The American Federation of Teachers announced a plan this week to sharpen the process of weeding out the worst in its classroom ranks, The New York Times reports. Some education experts greeted the tenure-reform proposal warily, calling it a start but also a potential delay tactic to defuse public anger over incompetent, hard-to-fire teachers.
AFT president Randi Weingarten
said the union’s plan would step up teacher evaluations, limit the time allowed for poorly rated instructors to improve and speed up their dismissals. The idea, Weingarten said, is not to eliminate tenure but to discourage “tenure as an excuse” for avoiding “legitimate evaluations of teachers.”
Critics countered that school districts, not self-interested unions, should be the ones to develop and execute beefed-up teacher quality control.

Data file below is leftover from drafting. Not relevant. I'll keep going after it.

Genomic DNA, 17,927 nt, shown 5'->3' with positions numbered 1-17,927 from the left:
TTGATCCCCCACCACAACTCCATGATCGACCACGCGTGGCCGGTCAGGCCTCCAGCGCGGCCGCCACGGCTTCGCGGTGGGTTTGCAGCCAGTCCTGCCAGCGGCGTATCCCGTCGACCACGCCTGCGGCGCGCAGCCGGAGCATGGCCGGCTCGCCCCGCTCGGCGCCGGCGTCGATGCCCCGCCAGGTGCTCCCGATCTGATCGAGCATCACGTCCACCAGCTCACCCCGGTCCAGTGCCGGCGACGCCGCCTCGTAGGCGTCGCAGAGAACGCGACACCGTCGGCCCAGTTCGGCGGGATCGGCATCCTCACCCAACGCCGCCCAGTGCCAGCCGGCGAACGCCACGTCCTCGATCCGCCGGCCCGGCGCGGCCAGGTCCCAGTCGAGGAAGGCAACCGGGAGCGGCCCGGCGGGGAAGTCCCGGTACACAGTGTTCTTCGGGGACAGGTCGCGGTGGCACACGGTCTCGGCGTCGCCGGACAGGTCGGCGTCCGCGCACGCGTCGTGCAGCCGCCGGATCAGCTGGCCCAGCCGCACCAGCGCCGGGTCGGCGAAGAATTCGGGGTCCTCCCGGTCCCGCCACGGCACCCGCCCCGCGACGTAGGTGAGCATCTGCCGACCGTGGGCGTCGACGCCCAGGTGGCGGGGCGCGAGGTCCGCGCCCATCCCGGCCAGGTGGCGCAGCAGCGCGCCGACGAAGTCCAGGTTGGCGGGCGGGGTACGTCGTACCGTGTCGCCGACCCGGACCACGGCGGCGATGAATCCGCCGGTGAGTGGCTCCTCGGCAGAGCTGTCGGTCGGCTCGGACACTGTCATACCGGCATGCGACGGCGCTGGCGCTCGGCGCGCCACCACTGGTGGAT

“In any other field this would be considered completely nuts that a manager would not have rights and responsibilities to evaluate their employees and take action,” said Michael J. Petrilli of the Thomas B. Fordham Institute, a conservative education policy group.
The debate over bad teachers has heated up with the coming of layoffs that, under existing union contracts, will favor longevity over talent and make it tougher for cost-cutting school districts to hang on to the best, as opposed to the most embedded, teachers.
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